Chikungunya VirusDr. Jorge Parada
- National Pest Management Association
Thursday, June 12, 2014
Information on Symptoms, Treatment and Prevention
Chikungunya, a viral infection transmitted to
humans by infected mosquitoes, originated in southeast Africa and
was first described in Tanzania in 1952. Subsequently, it has
spread throughout sub-Saharan Africa and has become well
established in the Indian subcontinent, Southeast Asia, and islands
of the Indian and Pacific Ocean.
More recently, Chikungunya has been reported in at least 15
Caribbean islands, including Hispaniola (Haiti & Santo
Domingo), as well as French Guiana on mainland South America.
According to the Centers for Disease Control and Prevention
(CDC), as of June 10, a total of 39 chikungunya cases have been
reported from U.S. states and territories. One locally transmitted
case has been reported from Puerto Rico. All other cases occurred
in travelers returning from affected areas in the Caribbean or
Asia. To date, no local transmission has been identified in the
continental United States.
The mosquitos that carry the Chikungunya virus (aedes aegypti
and aedes albopictus) can bite during the day and at night, both
indoors and outdoors, and often live around buildings in urban
Typical symptoms of Chikungunya infection include the rapid
onset of severe joint pains (especially in the hands and feet) and
fever. In fact, the name "Chikungunya" derives from a word in the
Kimakonde language of south east Africa, meaning "to become
contorted" and describes the stooped appearance of sufferers with
joint pain. Symptoms start four to eight days after the mosquito
bite (range from two to 12 days). Infected persons can also have
headache, muscle pain, rash and joint swelling. Generally, symptoms
resolve after one week, although some people may experience
long-term joint pain. Chikungunya is generally not fatal, but the
painful symptoms have led people to say "It won't kill you, but it
may make you wish you were dead!"
Because there is no specific antiviral drug treatment for
Chikungunya, physicians direct patients to use over the counter
analgesics and medication to control fever, and to get plenty of
rest and fluids.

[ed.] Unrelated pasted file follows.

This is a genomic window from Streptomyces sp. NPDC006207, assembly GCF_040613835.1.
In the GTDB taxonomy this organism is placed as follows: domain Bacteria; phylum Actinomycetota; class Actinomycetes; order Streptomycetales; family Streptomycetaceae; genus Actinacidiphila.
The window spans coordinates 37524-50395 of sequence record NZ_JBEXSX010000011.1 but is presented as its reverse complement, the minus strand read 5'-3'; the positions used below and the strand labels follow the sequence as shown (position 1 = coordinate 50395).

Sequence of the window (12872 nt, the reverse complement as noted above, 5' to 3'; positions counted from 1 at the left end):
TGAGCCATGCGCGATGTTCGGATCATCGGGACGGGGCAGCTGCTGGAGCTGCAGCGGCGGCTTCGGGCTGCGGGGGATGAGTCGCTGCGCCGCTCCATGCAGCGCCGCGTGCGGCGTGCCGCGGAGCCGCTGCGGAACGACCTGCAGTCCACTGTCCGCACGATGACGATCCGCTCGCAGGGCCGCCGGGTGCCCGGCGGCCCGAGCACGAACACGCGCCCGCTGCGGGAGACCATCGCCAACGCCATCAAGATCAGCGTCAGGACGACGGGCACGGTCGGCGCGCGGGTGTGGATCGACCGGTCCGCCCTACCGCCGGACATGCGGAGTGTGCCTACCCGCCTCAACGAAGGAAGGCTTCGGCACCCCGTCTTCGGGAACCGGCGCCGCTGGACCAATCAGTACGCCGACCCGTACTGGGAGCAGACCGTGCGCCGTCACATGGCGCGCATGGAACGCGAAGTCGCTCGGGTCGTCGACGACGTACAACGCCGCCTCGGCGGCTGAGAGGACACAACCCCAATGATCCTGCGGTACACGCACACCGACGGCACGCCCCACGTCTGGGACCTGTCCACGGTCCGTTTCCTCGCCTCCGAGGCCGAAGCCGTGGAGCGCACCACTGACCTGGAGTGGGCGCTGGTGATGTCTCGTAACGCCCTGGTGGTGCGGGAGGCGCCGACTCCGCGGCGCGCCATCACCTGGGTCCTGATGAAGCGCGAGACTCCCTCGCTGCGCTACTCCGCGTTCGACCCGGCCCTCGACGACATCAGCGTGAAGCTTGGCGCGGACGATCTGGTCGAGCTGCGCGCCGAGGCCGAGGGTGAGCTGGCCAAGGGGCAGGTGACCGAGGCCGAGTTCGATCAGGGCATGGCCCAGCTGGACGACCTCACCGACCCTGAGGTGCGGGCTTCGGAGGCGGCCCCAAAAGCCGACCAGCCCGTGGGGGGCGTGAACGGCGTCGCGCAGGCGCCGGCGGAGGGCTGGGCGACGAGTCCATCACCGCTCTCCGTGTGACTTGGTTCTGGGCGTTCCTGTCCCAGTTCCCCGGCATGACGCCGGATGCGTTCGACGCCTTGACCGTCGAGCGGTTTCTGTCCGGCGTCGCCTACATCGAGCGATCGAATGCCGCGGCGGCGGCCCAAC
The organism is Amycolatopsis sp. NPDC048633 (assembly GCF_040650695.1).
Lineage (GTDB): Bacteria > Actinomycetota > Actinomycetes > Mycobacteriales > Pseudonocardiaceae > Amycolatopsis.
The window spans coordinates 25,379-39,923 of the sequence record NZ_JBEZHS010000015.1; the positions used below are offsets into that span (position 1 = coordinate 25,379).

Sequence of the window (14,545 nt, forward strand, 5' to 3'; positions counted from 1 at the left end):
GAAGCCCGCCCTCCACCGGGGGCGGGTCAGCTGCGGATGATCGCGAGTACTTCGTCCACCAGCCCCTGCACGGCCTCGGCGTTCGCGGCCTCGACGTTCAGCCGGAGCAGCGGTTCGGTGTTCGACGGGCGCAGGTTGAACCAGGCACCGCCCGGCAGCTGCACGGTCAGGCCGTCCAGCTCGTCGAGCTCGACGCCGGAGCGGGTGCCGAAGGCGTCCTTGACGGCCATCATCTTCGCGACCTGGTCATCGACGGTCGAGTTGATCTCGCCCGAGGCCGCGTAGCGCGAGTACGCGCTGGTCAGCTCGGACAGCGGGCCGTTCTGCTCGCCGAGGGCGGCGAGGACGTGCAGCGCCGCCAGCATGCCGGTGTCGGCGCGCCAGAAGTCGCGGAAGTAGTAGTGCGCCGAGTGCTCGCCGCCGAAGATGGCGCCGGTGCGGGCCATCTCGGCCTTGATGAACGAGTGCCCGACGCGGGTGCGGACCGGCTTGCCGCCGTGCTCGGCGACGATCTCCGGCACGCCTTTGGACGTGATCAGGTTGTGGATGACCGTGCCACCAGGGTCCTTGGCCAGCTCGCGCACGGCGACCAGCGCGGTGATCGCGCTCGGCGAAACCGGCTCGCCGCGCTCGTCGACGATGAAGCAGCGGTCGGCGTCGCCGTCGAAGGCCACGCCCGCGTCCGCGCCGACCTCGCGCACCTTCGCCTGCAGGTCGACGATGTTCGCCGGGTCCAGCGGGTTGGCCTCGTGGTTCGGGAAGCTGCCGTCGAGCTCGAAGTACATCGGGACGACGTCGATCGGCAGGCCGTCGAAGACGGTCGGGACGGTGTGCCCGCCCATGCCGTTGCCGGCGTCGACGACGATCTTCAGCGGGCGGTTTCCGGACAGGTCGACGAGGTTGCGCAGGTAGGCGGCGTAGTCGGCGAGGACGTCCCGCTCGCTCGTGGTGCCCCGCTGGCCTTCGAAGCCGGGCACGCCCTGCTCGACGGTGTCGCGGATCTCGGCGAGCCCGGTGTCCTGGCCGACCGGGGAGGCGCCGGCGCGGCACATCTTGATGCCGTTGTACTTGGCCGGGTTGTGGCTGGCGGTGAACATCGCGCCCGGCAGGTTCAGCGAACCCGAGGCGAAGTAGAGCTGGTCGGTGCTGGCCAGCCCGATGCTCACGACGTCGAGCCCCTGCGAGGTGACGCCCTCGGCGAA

Several methods can be used for diagnosis. If you develop
the symptoms of Chikungunya and have recently traveled, see your
doctor. Your doctor may order blood tests to look for Chikungunya
or other similar diseases.
Since a vaccine to prevent Chikungunya does not exist, it is
best to try and avoid infection in the first place.
As the Caribbean is a popular vacation spot for many Americans,
avoiding travel may not be a realistic or desirable option. Rather,
travelers are advised to take a number of precautions when staying
in countries where Chikungunya is endemic.
Travelers should don protective clothing (long-sleeved shirts,
long pants, hats) that is treated with insect repellent. When
spending time outdoors, travelers should use insect repellents
containing DEET, picaridin, oil of lemon eucalyptus or IR3535, on
When choosing a hotel, ensure the rooms are equipped with fully
functioning air conditioning systems, as well as door and window
screens. Insecticide-treated mosquito nets afford good protection,
as do mosquito coils or other insecticide vaporizers to reduce
contact with mosquitoes indoors, especially in high risk areas.
During outbreaks of Chikungunya - or if mosquito populations
surge - community-wide insect/vector control programs may be
activated and travelers should heed these warnings.
Finally, patients who are diagnosed with Chikungunya should
avoid additional exposure to mosquitoes to help prevent the further
spread of the virus to other mosquitoes and subsequently to other
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